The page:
We begin a new series today called Past Blast, in which I plan to share some of my writing from before In My Kitchen, In My Life existed.
It occurs to me sometimes that I have probably never had an original thought. What I think and what I do is a direct result of what I have learned from others. I am not troubled by this knowledge – it seems to me that the trick to being a good copycat is to make sure to copy good cats. My overarching influences are God’s Word and my parents – both have shaped me to a degree beyond my ability to describe or even comprehend. To a lesser degree, like Paul’s command to imitate him as he imitated Christ, my steps are directed by a host of others I have encountered at various points in my life, and some of them are not even real people.
Enter Olivia Walton. Olivia is the wife/mother/daughter-in-law character in the long-running 1970s series, The Waltons. You remember: “Goodnight, John Boy…” She is my go-to model in all of these roles and more. Her life is not easy. The story is set in the 1930s and 40s – the Depression is in full swing and later there is war, she has a large family whose needs often outstrip her resources, she lives with her in-laws, and her husband refuses to be baptized. None of those circumstances fit my own, but, specifics notwithstanding, it is her approach to life that inspires me.
I admire her attitude toward her work. Living in a rural area far from most conveniences and without the money to afford them even if they were available, the Waltons grow, raise, and hunt much of their food, which means putting a chicken dinner on the table involves more than opening a packaged Purdue bird and popping him in the oven to roast. And, eleven family members can plow through an awful lot of biscuits and a boatload of gravy at one sitting. Then there is sewing, laundry, housecleaning, canning, and on and on. The work does not stop, but where some women succumb to resentment or hopelessness in the face of such needs, Olivia chooses joy. She is industrious, to be sure, but she has learned to find the fun and satisfaction in her tasks. She does her work excellently and makes a place for beauty in her life within the limits of her resources – her family’s clothing may be made of inexpensive fabric, but the stitchery is fine. She takes time to plant marigolds in front of their farmhouse, and she pauses to appreciate the handiwork of God in her mountain home by noticing and even sketching the seasonal landscape. She also has a healthy sense of keeping priorities in line – she knows when to set her everyday tasks aside for the moment to attend to the needs of her husband, a child, a neighbor, or even herself, but she does not use such interruptions as an excuse to jettison her responsibilities frequently, to the ultimate detriment of those who count on her.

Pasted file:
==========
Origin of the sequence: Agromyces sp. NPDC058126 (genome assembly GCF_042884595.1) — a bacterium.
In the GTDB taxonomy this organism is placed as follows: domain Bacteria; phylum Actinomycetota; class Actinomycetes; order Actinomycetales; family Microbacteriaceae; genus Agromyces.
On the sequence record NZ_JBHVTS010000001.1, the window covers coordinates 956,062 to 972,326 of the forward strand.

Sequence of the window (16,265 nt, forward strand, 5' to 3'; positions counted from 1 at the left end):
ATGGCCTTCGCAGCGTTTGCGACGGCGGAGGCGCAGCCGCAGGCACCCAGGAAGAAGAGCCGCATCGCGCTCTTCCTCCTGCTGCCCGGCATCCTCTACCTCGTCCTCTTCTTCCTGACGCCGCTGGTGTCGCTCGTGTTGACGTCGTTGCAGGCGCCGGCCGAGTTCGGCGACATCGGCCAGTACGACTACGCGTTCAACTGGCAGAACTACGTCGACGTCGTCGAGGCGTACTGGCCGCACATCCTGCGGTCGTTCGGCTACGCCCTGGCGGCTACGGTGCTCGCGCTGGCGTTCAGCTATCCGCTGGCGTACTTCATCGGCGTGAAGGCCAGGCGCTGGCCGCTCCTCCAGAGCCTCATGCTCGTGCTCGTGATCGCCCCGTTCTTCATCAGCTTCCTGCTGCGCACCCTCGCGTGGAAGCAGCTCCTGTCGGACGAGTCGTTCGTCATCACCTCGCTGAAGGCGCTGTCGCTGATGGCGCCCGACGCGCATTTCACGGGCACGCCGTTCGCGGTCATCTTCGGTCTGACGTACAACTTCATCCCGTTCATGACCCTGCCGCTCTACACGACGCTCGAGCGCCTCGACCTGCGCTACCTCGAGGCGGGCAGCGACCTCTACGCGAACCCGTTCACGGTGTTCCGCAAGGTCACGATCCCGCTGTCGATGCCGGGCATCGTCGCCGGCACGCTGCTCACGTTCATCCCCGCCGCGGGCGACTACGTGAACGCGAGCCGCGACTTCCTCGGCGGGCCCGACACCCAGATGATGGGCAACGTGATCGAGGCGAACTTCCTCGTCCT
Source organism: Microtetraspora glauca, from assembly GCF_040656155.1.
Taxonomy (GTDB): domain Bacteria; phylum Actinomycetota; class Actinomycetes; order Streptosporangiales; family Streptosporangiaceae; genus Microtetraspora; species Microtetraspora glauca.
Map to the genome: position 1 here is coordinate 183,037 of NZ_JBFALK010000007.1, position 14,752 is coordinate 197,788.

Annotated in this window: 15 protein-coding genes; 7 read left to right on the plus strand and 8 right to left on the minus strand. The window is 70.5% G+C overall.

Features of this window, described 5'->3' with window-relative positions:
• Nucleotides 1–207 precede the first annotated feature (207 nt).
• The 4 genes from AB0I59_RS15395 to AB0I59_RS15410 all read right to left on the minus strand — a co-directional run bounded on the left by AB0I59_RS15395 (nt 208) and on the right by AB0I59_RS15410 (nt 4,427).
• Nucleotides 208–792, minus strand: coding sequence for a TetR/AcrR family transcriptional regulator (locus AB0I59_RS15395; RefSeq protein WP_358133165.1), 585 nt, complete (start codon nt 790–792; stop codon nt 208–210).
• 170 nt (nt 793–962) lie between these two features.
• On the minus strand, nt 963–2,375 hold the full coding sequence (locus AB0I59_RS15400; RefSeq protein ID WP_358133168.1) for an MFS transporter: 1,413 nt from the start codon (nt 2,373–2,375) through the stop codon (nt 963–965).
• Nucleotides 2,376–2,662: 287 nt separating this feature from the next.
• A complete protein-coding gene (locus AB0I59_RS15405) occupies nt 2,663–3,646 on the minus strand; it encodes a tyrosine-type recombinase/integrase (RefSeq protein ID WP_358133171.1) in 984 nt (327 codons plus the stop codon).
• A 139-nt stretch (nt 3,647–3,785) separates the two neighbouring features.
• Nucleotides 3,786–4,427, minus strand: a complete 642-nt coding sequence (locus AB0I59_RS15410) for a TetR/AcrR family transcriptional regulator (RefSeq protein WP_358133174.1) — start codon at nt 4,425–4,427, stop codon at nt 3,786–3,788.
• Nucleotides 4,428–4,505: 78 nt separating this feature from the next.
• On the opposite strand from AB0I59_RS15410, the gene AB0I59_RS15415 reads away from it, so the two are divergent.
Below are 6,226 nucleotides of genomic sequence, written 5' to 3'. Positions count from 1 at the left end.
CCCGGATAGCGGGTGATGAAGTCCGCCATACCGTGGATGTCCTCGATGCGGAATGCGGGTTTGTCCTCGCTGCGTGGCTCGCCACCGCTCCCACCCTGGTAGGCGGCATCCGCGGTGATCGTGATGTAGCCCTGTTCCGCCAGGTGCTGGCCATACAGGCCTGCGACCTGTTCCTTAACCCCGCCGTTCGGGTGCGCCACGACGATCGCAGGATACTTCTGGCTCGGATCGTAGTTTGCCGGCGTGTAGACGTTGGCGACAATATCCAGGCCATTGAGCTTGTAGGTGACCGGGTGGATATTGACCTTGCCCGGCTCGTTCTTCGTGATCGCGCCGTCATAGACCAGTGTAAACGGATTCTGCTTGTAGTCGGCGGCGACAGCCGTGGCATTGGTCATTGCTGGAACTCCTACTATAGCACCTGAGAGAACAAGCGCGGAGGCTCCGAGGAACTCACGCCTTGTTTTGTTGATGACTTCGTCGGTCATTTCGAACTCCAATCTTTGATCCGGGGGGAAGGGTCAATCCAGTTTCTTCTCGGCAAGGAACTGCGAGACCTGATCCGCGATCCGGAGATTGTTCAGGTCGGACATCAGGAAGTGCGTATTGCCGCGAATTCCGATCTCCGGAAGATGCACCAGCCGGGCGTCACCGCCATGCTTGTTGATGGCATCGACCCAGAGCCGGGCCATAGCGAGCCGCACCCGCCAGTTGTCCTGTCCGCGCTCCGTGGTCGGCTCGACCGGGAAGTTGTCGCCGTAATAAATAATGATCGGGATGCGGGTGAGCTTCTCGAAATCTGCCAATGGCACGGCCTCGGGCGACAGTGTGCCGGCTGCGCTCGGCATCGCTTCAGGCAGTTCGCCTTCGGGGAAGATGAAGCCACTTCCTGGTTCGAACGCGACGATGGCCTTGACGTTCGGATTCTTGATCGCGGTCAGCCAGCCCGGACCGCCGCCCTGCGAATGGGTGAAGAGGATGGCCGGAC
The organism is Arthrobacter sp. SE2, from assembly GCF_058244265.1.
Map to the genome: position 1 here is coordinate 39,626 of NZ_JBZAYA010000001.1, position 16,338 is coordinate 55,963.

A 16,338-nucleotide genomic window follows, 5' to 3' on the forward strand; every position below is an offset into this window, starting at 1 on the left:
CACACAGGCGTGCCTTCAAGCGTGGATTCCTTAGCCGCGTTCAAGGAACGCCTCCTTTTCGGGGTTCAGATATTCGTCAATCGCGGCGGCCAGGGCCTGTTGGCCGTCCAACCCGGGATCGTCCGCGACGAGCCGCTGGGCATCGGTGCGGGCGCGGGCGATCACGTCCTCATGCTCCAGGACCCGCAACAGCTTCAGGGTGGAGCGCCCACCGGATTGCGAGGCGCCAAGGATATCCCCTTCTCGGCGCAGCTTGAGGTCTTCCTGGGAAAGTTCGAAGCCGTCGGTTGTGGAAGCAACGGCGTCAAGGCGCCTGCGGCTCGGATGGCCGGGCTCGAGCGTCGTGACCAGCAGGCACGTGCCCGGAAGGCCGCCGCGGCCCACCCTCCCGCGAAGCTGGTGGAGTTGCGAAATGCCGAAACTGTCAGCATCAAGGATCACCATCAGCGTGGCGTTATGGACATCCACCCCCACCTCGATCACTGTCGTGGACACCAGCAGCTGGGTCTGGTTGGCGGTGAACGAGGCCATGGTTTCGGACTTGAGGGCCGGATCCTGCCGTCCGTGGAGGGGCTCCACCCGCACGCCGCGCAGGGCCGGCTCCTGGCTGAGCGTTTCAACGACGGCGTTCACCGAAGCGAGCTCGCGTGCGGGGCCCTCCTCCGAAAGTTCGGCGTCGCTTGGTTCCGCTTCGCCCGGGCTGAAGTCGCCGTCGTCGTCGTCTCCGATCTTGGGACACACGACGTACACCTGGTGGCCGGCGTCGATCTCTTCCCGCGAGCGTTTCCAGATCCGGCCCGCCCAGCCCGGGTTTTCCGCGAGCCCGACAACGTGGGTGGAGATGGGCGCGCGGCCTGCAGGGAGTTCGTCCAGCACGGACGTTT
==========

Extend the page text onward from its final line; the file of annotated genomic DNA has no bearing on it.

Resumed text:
People in her orbit do count on her and she finds joy in that. She serves, but she has not lost her sense of self and what she is capable of doing and what she is not. Sometimes she takes on too much, but she is wise enough to realize it and make changes. I appreciate that the changes are chosen from a self-sacrificial point of view, but again, not a martyred stance but rather a “what is possible and how can I accommodate legitimate needs in the best way?” mindset. Just like in my life, that balance is tenuous, with need for frequent re-evaluation and adjustment. That comforts me somehow.
Olivia loves being married, and she loves her husband – unabashedly and unreservedly. They both have strong personalities and convictions which do not always match, but there is mutual respect and in Olivia a recognition of the man’s need to lead and her need to submit, even when she finds it very hard to do. I love that married love is portrayed here as a healthy and normal pleasure not reserved just for the well-off or the young or the gorgeous. I love the attitude of the marriage as a partnership in which each does his or her best to aid the family and one another. In one memorable scene, the Waltons are having an especially tight time financially and Olivia worries that she should get a paying job for awhile. “I feel like I should be helping out, John,” she says.
“Liv,” he replies, “I can’t think of a time when you haven’t helped out.” Wow. For an acts-of-service/words of affirmation love-language woman, that is high praise and great romance all rolled into one comment.
I want my husband to be able to say the same of me, so I follow Olivia’s lead. It is she who makes me get up and fix a decent dinner instead of presenting my husband with a can o’something stirred into a box o’ something at the end of his long day of work. It is she who encourages me to meet others where they are without compromising who I am. It is she who helps me take seriously the adolescent worries and fears of my children, and she who shows me how to help them look at the bigger picture and see things from more than one side. Because of Olivia I am thriftier, kinder, firmer, and saucier. I am also more loving, generous, hard-working, appreciative, sensible, and joyful than I would be if I had not met her. Most of all, because of her I keep looking — looking for the opportunities, looking for the balance, looking for the joy – and trusting God with the outcome. So, thank you, Mrs. Walton, for all the ways you help me to be a better person. And, by the way, I really love your hairstyle. How do you get that twist to stay in place so neatly?
Do you “channel” any fictional characters — to follow as an example when you are making choices, to motivate you to do better, to encourage you that your worthy efforts will bring the outcome you desire? I’d love to hear about who you look to for inspiration in your life.